Neither would have felt welcome in the Temple in those days. The Temple priests were, by-and-large, Sadducees with little time for Pharisees. And, anyway, the regular place of prayer for a Pharisee, week-by-week, was at home on Sabbath eve, or in the Synagogue. As for the tax collector, no-one would have expected him to go to the Temple, on High Holy Days or any other days.

Jesus has already dined with Pharisees. So, stretch your imagination, and imagine that the Pharisee is that same Simon who begrudges Christ’s anointing by a woman, an anointing that prefigures the women coming to anoint him in the tomb. And the Tax Collector is the same tax collector Jesus wants to dine with in next Sunday’s reading, Zacchaeus of Jericho. What a turning of the tables that would be!

The Pharisee, praying in the Temple, presents himself before God as upright and righteous. The Tax Collector, on the other hand, lays himself bare before God.

The Tax Collector reminds me of the small boy is always afraid that his father is only going to see his faults and is worried that every time he sees his father he is going to upbraided or reprimanded.

The Pharisee reminds me of the small boy who is always striving for stars on his copy books, prizes for his essays, medals for sports, not for himself but for approval from his father, but knows in his heart that when he comes him he will be ignored, that he will not get the attention he craves and desires.

How many people do we know who find it difficult to talk to about God’s love being like a father’s love for his children, either because their experiences of their fathers was difficult or as children they felt unacknowledged or unloved?

Both the Pharisee and the Tax Collector might have learned that God’s love is not earned by what we do or denied to us because of what we fail to do. God’s love is not dependent on our actions; it’s not a tap we can turn on or turn off.

There is a popular myth that the love of God is in scarce supply. The truth is there is no scarcity. God’s love flows in over-abundance. And we celebrate and rejoice in the over-flowing abundance of God’s love particularly when we celebrate the Eucharist.

Although this parable is normally heard as a story about prayer, it is also a story about how we love and how we love others.

On the surface of it, the Pharisee is a deeply religious man. But he prays for no-one – not for God, not himself, not for others. Where is his love?

Those who first heard this story would not expect the Tax Collector to be a religious figure. Yet, he at least prays for himself. His cry is the cry of the blind man at the gate of Jericho, the cry of the Penitent Thief on the Cross, the Jesus Prayer: “Lord Jesus Christ, Son of God, have mercy on me, the Sinner.”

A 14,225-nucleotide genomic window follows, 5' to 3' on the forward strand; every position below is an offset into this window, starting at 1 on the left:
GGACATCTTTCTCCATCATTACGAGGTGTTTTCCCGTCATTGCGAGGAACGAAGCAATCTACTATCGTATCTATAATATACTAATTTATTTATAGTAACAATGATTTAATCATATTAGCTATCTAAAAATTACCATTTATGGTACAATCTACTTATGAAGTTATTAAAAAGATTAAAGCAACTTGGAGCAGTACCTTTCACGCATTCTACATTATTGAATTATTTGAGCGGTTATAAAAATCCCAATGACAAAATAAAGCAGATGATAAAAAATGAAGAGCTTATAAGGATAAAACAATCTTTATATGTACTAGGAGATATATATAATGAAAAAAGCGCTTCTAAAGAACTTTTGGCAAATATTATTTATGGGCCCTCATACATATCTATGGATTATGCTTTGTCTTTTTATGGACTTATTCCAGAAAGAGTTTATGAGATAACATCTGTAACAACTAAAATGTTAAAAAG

And if I crave God’s mercy and love for myself, rather than presenting myself to God as smug and satisfied, then I may, I just may, begin to understand the needs of others too.

If I am aware of my own need for God’s love, God’s mercy, God’s light, then I might just understand, be sympathetic to, minister to the needs of others for God’s love, God’s mercy, God’s light.

The tax collector in next Sunday’s Gospel reading feels the strength and the warmth and the embrace of that love. It is so empowering that he is willing to take up the cross, figuratively represented by the tree that Zacchaeus climbs.

He experiences the mercy of God so generously that he pours out mercy in such multiplied abundance that it is four times as generous as it ought to be.

He is bathed in Christ’s light so much so that he is more than eager to dine with him.

Both Pharisees and Tax Collectors are welcome at this Eucharist ... for, if the truth were known, we are all like the tax collector and we are all like the Pharisee, in our own different ways.

• God loves us as a true Father loves, not because of anything we do to please him, or any demands for his attention.

• God loves us as a true Son loves, eager to have that love returned.

• God loves us as Holy Spirit, delighting in the ways we find to share that Divine love with others, with humanity.

When we dine with Christ this evening in the Eucharist, let us not come before him thinking we have earned his mercy or love or approval ... they’re there for the taking.

Let’s not think that we have to prove ourselves as worthy ... God’s worthiness is good enough for me.

Let’s be so eager to dine with him at his table, that we want to share this in multiplied abundance, that we want to invite others – that we want to invite the whole of humanity – to the Heavenly Banquet.